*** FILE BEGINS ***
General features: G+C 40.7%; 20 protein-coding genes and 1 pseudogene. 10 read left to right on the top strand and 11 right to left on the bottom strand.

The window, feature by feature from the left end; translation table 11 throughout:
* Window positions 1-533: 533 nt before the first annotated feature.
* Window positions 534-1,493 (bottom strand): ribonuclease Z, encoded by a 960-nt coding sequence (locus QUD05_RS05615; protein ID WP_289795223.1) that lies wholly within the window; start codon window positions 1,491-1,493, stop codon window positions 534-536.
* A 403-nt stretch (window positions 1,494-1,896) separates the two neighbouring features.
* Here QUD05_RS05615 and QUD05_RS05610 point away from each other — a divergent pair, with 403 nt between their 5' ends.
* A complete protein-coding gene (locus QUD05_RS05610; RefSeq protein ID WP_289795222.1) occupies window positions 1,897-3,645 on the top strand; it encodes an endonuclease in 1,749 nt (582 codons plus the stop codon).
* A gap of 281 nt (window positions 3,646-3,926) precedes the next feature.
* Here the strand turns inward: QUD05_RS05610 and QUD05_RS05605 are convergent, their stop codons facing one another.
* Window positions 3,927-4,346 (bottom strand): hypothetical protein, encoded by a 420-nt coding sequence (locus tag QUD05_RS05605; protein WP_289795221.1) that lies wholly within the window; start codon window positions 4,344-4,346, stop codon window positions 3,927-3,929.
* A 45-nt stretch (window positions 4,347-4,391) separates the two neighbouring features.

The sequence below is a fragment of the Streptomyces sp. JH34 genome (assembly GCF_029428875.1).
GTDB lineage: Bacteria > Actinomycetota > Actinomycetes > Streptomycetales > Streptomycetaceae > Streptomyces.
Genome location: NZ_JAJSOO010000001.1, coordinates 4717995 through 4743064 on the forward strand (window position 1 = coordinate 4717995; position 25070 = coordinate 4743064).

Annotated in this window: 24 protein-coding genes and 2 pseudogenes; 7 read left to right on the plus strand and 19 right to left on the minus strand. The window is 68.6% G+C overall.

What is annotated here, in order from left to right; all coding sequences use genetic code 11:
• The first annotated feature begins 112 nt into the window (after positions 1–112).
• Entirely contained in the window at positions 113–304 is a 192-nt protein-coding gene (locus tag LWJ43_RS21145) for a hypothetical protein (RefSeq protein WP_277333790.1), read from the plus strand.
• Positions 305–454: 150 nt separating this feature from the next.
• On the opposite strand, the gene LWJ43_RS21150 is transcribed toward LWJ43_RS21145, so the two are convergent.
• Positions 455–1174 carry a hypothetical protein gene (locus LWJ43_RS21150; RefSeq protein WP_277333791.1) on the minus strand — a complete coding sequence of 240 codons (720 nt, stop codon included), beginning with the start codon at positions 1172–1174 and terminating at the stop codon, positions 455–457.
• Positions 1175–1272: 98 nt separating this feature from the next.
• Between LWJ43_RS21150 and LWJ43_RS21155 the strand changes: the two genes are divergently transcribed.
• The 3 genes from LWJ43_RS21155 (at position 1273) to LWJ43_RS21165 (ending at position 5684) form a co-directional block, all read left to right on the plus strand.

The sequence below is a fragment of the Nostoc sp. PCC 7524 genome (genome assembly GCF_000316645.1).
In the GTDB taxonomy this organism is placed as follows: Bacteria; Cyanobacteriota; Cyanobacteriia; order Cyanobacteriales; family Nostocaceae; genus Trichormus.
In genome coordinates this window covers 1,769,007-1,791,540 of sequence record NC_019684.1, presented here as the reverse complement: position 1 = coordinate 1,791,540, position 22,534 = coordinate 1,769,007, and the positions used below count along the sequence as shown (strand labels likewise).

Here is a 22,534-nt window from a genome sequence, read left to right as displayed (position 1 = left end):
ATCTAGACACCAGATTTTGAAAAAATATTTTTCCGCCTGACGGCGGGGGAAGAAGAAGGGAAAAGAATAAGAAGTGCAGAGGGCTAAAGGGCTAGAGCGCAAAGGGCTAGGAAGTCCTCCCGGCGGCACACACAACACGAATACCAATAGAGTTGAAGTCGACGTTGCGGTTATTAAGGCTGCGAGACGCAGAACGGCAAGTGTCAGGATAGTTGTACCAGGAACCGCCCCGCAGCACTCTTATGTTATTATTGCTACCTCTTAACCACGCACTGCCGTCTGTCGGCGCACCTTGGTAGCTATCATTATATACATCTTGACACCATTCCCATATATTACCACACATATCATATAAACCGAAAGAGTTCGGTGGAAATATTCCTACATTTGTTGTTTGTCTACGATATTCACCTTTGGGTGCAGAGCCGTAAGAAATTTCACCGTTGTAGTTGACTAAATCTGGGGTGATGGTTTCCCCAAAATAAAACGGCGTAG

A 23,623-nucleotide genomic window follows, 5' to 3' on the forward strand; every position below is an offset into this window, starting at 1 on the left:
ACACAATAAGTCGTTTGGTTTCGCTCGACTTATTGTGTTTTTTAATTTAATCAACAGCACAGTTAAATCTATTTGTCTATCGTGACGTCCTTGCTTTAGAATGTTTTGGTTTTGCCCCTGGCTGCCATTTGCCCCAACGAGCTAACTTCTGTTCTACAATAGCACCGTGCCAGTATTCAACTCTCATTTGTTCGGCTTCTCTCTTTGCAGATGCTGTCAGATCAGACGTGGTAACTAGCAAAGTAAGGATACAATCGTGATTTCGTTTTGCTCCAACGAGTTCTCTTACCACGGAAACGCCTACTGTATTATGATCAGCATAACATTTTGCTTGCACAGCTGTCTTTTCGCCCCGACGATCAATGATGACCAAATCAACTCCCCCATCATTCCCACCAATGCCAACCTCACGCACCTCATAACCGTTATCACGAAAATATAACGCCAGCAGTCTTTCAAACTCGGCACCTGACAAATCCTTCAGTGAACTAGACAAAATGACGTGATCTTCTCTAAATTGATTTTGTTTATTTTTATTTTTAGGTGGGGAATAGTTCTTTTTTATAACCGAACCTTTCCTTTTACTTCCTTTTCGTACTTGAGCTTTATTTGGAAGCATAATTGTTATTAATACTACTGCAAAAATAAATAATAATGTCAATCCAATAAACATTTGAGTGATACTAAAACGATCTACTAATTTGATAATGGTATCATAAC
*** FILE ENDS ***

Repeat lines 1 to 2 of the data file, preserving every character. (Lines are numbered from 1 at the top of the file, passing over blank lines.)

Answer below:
General features: G+C 40.7%; 20 protein-coding genes and 1 pseudogene. 10 read left to right on the top strand and 11 right to left on the bottom strand.

The window, feature by feature from the left end; translation table 11 throughout: